Amazon deforestation, the result of colonialism, U.S. imperialism
Because of the huge impact of losing a significant carbon sink in the midst of the climate crisis, fires blazing in the Amazon have captured the attention of world media. A carbon sink is a forest, body of water or other natural environment that absorbs carbon dioxide from the atmosphere, so losing one can be devastating.
Brazilian President Jair Bolsonaro has been criticized not only for refusing to protect the forest in Brazil’s territory, but for encouraging the widespread burning and chopping that led to the current situation.
While the physical causes of climate change are often thought of in terms of fossil fuel emissions, the destruction of critical pieces of the global ecosystem, particularly through deforestation, is an almost equal contributor.
The Amazon and other large forests, like those also burning in Angola and the Congo, capture large quantities of carbon from the atmosphere. Combined with carbon emissions from fossil fuels, the destruction of what few large and effective carbon-capturing systems remain poses a grave threat.
As progressives—who rightly recognize the danger to humanity—rush into action to defend the Amazon, it is important to analyze the causes of the environmental devastation. It is particularly important to understand that the burning of the Amazon is the continuation of colonialism, a centuries-long process of genocide, land seizure, environmental degradation and exploitation.
Just as important, and closely tied to colonialism, is the violent and destructive birth and expansion of the capitalist mode of production and its development into imperialism. Capitalism relentlessly exploits natural resources to the point of depletion. The configuration of the imperialist world system ensures that this destructive exploitation is concentrated in dependent countries, most of which are former colonies.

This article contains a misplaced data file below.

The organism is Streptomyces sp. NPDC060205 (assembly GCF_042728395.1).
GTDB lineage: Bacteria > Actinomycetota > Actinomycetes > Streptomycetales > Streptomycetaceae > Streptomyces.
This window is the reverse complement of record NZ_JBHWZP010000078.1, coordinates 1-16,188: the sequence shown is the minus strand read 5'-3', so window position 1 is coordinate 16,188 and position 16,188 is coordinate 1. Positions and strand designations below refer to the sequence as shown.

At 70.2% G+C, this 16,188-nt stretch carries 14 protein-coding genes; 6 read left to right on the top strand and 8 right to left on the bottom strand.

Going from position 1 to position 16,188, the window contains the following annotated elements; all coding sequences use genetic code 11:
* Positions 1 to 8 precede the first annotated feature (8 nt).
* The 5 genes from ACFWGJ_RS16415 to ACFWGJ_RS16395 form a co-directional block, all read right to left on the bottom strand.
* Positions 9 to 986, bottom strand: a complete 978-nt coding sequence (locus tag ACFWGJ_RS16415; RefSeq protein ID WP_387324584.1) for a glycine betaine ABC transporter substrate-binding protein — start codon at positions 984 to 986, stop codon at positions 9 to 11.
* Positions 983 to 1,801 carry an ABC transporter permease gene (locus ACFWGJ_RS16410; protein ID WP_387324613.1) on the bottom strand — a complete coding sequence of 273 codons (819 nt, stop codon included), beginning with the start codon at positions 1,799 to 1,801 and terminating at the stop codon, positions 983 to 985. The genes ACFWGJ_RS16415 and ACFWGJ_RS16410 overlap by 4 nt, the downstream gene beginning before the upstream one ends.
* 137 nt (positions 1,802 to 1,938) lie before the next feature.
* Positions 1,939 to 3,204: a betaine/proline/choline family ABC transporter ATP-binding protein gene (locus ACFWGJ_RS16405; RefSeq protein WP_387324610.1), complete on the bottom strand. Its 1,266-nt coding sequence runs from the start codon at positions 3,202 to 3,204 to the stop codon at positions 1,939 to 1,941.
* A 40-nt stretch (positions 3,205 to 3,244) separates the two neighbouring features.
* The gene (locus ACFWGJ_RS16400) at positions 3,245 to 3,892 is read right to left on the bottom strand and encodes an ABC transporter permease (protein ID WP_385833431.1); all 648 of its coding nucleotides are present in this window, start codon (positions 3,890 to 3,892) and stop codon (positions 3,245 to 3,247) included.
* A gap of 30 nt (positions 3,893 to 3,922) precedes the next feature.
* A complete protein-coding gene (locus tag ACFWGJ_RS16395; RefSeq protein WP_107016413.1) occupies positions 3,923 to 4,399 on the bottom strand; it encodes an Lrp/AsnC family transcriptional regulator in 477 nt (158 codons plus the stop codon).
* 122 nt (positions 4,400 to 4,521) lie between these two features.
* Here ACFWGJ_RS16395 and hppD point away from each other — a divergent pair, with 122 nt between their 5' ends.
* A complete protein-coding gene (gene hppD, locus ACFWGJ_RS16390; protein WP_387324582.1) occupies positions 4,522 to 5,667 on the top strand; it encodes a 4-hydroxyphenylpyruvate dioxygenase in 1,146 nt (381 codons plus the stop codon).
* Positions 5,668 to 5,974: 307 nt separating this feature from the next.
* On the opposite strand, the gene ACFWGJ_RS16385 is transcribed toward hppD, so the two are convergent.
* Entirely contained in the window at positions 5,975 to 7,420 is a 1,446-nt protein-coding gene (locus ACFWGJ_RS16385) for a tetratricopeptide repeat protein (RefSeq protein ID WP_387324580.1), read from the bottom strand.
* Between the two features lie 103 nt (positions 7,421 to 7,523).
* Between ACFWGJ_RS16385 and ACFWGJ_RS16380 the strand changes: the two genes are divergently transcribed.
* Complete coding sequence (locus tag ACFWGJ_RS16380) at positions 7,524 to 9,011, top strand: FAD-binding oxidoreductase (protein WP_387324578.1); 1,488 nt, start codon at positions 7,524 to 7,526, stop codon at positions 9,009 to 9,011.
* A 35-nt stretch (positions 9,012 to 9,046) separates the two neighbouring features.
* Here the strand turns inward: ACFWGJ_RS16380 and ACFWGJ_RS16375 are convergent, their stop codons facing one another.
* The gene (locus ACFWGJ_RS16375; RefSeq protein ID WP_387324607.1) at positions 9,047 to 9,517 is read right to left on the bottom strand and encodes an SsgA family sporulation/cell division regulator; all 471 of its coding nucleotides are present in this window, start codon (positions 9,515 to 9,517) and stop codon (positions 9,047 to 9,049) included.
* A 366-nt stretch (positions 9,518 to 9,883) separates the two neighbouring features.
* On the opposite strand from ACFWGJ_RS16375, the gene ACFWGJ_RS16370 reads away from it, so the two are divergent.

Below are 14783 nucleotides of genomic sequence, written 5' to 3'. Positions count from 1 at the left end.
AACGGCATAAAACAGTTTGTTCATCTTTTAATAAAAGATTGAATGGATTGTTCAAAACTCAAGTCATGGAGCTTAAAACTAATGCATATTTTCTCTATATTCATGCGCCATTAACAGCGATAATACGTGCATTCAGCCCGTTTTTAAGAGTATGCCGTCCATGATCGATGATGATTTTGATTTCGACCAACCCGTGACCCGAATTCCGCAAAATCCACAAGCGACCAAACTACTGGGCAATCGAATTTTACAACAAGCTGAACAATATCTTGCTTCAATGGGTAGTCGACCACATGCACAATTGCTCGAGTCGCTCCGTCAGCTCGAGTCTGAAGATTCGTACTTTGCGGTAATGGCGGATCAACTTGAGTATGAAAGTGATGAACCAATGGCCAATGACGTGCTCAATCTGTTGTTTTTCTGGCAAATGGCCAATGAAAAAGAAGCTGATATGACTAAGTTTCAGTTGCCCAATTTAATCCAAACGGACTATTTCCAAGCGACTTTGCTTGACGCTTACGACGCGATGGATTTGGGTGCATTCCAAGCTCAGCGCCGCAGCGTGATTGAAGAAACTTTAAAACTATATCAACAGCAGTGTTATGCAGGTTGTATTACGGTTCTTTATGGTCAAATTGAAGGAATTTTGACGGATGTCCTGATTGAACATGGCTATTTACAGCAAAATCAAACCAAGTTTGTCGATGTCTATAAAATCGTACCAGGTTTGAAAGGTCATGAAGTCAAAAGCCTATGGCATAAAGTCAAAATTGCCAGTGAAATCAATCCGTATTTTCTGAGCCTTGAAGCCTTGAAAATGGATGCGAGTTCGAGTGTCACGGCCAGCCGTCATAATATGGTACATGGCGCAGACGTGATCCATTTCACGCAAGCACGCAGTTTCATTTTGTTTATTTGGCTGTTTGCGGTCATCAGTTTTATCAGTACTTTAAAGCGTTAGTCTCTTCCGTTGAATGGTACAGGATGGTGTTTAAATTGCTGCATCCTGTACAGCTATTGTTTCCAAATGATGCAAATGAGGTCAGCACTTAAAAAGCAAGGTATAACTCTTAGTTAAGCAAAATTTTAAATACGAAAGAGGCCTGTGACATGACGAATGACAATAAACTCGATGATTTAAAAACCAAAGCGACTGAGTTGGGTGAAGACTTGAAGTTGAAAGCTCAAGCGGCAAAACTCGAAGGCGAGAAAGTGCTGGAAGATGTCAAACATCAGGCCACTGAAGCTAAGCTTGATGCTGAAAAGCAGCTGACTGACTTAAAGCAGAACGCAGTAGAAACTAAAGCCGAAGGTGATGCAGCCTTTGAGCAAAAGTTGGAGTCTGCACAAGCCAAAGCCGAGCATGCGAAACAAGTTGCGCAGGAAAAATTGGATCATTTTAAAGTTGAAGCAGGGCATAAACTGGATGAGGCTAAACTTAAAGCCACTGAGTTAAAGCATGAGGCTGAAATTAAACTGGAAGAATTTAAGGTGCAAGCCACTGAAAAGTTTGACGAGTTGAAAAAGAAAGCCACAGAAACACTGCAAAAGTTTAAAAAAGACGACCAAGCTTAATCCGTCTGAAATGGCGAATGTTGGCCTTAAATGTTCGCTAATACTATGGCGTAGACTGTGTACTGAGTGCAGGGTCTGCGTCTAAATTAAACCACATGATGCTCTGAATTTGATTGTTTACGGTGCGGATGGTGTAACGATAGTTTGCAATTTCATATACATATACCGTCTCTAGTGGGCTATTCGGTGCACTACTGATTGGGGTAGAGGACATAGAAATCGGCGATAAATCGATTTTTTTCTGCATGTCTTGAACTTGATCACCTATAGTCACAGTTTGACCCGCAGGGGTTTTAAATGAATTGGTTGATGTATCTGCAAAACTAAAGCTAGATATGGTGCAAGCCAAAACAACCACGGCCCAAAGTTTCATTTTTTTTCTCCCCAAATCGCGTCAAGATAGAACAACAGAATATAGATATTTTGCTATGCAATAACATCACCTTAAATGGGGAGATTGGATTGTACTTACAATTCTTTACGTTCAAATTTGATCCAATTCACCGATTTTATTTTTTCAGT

Continued imperialist interference, particularly from the U.S., crushes or besieges any movement trying to break free from its influence. This results in the rise of fascistic rulers like Jair Bolsonaro, who enable finance capital’s super-exploitation and who kill progressive leaders and repress resistance—from unionists to Indigenous land defenders.
Colonialism, the motor of early capitalism
There are two key motivations behind the ongoing destruction of the Amazon: transnational capital’s drive to exploit every inch of land it can find and the need to displace Indigenous communities with long histories of resistance to this process.
Many articles in the bourgeois press have mentioned, though in less explicit terms, the first cause. Fewer have mentioned the second, and hardly any have mentioned both of them together. However, land expropriation and suppressing Indigenous land defense are two inseparable parts of the colonial process.
In the five centuries since the Spaniards arrived, soon to be followed by the other colonial powers, the continents now known as America have suffered an uninterrupted cycle of genocide and ecological devastation. Indigenous communities were displaced from their ancestral homes, forced into slavery or slave-like arrangements at gunpoint, and then used to extract huge fortunes in natural resources.